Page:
Someone on Facebook last night mentioned they hadn't heard of THE SPIRIT until recently. I started writing a comment with a brief history of the strip only to realize there's nothing brief about THE SPIRIT!
Will Eisner, of course, began the strip in a unique 8 page version that was the lead strip in a 16 page Sunday newspaper insert in 1940.
And THE SPIRIT has never really been gone for long since. Although the original newspaper series that had begun in 1940 ended in 1952 with the now-classic Wallace Wood Outer Space stories, the character returned in several unauthorized reprints from IW/Super Comics just a few years later. Harvey Kurtzman’s HELP! magazine reprinted a story in the early ‘60s. Former SPIRIT scripter Jules Feiffer had an Eisner SPIRIT story in his best seller, THE GREAT COMIC BOOK HEROES in 1965 and a New York newspaper printed an all-new Spirit story in early 1966. Harvey comics released two quarter comics mixing reprints and new material later that year and there was a limited edition collection of the SPIRIT daily newspaper strip. In 1970, the fanzine CAPTAIN GEORGE’S COMIC WORLD reprinted yet another full Eisner story. Jim Steranko’s 2nd HISTORY OF COMICS followed suit. Meanwhile, Eisner was introduced to the concept of underground comix and the Spirit turned up on a cover of Denis Kitchen’s SNARF. In 1973, Kitchen published the first of two undergrounds starring the Spirit, again offering both new and old material under great new Eisner covers. For the fan market, there were 4 or 5 collections called THE SPIRIT BAG, which offered annotated black and white SPIRIT reprints from the beginning, and 4 or 5 volumes of THE DAILY SPIRIT, reprinting the non-Eisner newspaper comic strip from the 1940s.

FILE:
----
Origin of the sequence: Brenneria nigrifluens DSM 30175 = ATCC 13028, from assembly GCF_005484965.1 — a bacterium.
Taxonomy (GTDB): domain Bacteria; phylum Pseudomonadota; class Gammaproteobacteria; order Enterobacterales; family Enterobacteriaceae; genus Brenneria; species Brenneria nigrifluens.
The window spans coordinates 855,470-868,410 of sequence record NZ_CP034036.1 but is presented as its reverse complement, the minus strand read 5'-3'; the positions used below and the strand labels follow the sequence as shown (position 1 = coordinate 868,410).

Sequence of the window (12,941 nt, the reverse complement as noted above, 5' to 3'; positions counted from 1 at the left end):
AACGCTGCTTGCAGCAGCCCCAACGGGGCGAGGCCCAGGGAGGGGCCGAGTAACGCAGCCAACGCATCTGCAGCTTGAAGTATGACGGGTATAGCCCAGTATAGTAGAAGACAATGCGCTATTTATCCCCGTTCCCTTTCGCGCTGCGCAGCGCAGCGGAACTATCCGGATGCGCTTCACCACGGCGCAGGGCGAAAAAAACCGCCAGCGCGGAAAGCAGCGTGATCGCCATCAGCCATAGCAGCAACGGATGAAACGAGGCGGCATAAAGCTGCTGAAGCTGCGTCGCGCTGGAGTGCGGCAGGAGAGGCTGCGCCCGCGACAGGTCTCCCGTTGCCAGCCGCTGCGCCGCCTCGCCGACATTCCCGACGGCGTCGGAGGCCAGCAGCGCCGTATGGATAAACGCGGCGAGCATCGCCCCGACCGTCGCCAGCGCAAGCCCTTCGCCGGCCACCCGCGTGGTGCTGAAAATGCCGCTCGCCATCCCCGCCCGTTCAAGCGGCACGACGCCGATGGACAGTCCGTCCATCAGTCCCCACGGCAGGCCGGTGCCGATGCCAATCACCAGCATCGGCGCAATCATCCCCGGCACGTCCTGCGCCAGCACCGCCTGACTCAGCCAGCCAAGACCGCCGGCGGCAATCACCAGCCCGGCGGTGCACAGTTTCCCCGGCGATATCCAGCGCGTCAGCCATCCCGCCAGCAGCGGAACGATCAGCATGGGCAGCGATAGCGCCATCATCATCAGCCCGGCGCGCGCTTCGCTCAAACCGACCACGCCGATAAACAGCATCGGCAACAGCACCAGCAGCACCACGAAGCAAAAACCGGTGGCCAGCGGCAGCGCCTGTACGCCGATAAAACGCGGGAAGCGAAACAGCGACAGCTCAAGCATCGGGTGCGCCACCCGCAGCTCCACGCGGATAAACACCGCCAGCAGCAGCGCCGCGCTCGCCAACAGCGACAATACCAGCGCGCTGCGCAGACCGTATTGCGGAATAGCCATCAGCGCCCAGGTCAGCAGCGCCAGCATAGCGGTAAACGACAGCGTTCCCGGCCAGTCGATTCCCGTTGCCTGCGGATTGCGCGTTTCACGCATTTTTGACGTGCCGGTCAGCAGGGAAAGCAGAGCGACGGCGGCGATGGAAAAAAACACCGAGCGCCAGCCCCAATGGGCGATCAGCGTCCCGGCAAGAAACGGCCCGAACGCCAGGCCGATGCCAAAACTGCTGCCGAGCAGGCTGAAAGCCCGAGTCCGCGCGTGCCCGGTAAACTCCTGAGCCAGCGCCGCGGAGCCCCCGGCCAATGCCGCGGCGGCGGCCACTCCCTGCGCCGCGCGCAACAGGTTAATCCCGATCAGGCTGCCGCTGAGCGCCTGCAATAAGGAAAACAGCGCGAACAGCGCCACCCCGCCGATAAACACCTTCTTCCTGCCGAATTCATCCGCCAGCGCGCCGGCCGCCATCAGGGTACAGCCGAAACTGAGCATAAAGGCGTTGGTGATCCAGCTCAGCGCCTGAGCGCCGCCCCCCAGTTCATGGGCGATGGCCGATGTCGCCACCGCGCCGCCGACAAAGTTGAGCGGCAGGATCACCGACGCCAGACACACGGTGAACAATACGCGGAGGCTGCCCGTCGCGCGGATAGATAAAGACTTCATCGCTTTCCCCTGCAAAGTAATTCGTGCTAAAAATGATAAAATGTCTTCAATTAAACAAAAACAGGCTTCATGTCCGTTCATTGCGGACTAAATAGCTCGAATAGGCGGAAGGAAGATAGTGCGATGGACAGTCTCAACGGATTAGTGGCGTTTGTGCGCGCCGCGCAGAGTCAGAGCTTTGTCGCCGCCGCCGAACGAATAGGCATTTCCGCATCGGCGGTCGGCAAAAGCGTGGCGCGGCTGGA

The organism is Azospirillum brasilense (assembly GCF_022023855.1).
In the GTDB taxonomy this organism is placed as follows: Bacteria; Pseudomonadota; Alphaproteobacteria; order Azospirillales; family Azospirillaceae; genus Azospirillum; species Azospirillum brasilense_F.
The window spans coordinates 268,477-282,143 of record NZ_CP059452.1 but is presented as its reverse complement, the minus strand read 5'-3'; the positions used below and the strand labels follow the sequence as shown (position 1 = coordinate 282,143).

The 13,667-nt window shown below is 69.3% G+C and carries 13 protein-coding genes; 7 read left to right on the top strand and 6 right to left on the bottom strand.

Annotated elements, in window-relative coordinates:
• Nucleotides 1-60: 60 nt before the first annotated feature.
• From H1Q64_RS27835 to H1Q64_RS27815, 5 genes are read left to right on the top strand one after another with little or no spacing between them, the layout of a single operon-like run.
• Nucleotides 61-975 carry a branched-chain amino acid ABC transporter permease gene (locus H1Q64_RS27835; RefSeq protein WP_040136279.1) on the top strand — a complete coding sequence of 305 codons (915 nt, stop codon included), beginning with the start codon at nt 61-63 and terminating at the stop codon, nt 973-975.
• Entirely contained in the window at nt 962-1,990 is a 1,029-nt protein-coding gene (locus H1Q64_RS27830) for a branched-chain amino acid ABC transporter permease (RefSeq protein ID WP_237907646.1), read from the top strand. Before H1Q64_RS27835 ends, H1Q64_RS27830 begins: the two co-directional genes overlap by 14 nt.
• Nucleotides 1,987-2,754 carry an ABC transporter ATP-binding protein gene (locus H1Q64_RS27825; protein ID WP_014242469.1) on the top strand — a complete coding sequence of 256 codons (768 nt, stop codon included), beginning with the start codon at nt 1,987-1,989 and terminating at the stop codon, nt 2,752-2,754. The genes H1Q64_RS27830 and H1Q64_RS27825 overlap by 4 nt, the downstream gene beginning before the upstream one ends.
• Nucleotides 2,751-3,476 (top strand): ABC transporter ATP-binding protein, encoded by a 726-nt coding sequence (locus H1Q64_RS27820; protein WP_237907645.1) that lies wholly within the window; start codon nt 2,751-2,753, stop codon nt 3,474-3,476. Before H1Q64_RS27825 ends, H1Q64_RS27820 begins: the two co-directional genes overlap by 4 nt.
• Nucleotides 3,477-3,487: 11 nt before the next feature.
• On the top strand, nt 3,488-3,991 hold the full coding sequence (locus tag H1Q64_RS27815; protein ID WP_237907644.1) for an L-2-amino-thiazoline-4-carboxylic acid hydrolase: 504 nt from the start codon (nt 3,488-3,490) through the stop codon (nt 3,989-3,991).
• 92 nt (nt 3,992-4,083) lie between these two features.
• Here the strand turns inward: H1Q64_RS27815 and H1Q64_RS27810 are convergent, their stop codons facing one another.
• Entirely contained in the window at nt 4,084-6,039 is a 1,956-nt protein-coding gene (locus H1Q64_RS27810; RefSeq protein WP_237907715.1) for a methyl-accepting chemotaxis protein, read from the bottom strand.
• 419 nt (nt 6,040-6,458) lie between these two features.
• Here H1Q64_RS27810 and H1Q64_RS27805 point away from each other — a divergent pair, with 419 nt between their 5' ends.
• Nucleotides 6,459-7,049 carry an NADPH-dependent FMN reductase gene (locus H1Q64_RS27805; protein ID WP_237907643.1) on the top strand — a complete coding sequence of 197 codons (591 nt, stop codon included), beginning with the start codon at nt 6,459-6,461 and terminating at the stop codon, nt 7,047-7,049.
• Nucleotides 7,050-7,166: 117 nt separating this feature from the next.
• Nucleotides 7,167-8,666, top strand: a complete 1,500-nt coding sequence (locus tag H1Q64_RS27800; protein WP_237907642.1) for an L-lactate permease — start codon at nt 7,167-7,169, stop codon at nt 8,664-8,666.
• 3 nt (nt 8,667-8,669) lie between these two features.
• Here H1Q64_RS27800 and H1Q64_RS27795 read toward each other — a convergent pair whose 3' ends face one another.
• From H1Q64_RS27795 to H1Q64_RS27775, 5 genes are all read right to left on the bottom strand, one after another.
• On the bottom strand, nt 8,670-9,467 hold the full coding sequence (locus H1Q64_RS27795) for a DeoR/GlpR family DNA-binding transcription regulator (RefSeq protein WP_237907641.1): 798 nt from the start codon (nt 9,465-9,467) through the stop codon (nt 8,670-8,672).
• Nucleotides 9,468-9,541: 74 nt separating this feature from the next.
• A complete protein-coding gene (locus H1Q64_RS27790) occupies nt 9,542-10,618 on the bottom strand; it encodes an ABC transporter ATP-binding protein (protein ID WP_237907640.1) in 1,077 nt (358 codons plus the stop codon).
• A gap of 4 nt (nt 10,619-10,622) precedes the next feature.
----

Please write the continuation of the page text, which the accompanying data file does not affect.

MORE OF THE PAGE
Warren Publishing ran a newly re-colored (by Rich Corben) SPIRIT story in one of their mags which led to their long running black and white SPIRIT magazine and several color special editions. When that mag finished its run, Denis Kitchen teamed again with Will for even more magazine issues, several trade paperbacks, and later a long color/b&w comic book run reprinting the whole series in order. As that came to an end, Will finally agreed to new SPIRIT stories by others, which have continued to this day from various publishers. The Spirit has even recently returned to the newspapers in an all-new adventure with DICK TRACY! Along the way, Eisner did an all-new giant sized 3 page SPIRIT tabloid, a jam issue with many of the most popular 1980s cartoonists, a team up with Michael Chabon’s Escapist, and DC reprinted the entire run of “official” SPIRIT stories in more than 20 hardcover editions. Oh, and don’t forget the two movies—a failed TV pilot from the 1970s starring future FLASH GORDON Sam Jones, and director Frank Miller’s startlingly bad misfire major motion picture.